It is reasonably easy to see if you are doing ok with the moss. If it grows, it will have bright green tips, if it has less than ideal light, it will darken to capture more light. Failing that it will start to go a pale brown colour...by which time trying anything else is a better idea.

As for sunlight hitting your tank. That has never ended well for me... That green spotty algae on the glass can be really stubborn to scrub off.
Thanks for your reply. Sorry if it wasn't clearly stated originally but the tank doesn't get any direct sunlight. Its reasonably well lit by diffused sunlight filtering through the blinds on the windows.
Now to assume the worst case scenario that the moss does starts getting brown. How long would that take to happen and what would be the way to go about fixing that situation? Thanks
 

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You may notice it standing still when added to a new tank for a little while, but soon you should see the little bright green growing tips.
If it doesn't do well where you put it, just change its position, if it had weak water circulation, to somewhere with more, if it sat in too deep shade, to somewhere with less... (this really should not be an issue, I have some only receiving partial reflected light from the window in the room next door, and it still ticks over). They also respond negatively to extremely high light... once again not issue you should have a problem with... It is near impossible to kill. It doesn't just melt overnight. I only feed it a micro/iron mix Tetra Plantamin, alternating with a similar local product at a better price point.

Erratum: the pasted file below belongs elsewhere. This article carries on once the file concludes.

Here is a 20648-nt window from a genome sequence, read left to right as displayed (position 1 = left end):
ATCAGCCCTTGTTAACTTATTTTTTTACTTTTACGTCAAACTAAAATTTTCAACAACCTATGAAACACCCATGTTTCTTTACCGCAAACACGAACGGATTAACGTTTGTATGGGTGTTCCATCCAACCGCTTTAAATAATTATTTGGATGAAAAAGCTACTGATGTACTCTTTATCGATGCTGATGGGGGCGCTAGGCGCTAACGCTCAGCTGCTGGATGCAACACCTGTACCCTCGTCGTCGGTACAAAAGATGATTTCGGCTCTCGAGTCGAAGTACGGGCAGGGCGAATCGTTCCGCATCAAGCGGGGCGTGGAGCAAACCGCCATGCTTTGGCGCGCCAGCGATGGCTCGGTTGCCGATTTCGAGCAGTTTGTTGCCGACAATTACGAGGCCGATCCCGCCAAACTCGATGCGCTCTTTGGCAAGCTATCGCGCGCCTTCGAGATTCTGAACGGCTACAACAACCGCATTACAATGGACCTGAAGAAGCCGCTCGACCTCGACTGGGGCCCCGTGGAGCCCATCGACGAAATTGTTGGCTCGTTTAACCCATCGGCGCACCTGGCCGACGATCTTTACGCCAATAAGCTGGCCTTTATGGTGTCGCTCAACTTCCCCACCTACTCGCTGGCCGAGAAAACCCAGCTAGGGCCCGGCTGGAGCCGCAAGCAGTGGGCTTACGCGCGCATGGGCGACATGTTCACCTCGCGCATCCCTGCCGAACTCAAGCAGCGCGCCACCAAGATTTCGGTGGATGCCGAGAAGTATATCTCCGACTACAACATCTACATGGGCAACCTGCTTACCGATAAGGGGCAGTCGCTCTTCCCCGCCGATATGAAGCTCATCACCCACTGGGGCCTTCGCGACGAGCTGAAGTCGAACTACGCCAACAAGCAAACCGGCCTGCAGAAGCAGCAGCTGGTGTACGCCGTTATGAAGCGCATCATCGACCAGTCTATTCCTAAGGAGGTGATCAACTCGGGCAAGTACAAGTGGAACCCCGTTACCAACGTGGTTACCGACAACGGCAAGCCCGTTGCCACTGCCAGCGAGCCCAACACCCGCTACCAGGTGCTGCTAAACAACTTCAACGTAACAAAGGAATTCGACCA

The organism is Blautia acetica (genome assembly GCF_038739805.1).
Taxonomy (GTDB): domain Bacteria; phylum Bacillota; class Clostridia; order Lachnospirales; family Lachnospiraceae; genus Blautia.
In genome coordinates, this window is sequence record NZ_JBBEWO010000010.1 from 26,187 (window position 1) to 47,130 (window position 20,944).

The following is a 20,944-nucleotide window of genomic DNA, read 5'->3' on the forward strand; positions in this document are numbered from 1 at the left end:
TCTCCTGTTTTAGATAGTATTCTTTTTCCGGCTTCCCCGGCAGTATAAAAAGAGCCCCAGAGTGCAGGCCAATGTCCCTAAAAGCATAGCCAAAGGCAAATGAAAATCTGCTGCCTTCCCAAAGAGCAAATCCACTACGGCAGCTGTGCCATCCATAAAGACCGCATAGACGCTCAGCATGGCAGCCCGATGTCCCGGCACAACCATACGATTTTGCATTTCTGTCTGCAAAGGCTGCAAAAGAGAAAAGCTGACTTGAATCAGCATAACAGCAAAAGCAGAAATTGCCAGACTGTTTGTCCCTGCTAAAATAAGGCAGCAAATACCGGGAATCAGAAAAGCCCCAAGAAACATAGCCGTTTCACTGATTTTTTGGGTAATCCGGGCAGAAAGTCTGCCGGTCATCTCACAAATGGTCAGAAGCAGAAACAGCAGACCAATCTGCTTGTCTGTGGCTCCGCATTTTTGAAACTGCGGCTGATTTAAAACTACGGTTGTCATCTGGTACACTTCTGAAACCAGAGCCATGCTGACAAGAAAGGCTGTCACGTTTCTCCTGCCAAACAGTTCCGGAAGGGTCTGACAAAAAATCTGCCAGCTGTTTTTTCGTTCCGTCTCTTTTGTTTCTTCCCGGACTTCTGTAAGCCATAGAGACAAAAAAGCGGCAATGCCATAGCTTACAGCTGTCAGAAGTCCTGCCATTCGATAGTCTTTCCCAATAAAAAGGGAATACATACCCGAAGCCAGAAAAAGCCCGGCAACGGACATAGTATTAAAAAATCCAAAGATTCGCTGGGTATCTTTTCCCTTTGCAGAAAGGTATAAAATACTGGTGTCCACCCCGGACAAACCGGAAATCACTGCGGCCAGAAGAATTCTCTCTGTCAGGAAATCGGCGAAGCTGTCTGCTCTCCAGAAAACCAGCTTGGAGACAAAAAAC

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Discussion Starter · #5 ·
The glowing tips are there even 24 hours after adding. I'll observe them for a week, if I see any signs of deterioration I'll get Seachem flourish and flourish excel... cheers!
 

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Discussion Starter · #6 ·
One week update:
Three days ago I added Flourish at the minimum recommended dosage, about 12 drops. Its was 14 bucks for a 100ml bottle which would last me a couple of years, so thought why not give it a try. Although the plants still look the same as the day I bought them.
Java and xmas moss still have bright green tips and no browning has occurred. The only difference really is they seem to be more fluffed up and upright.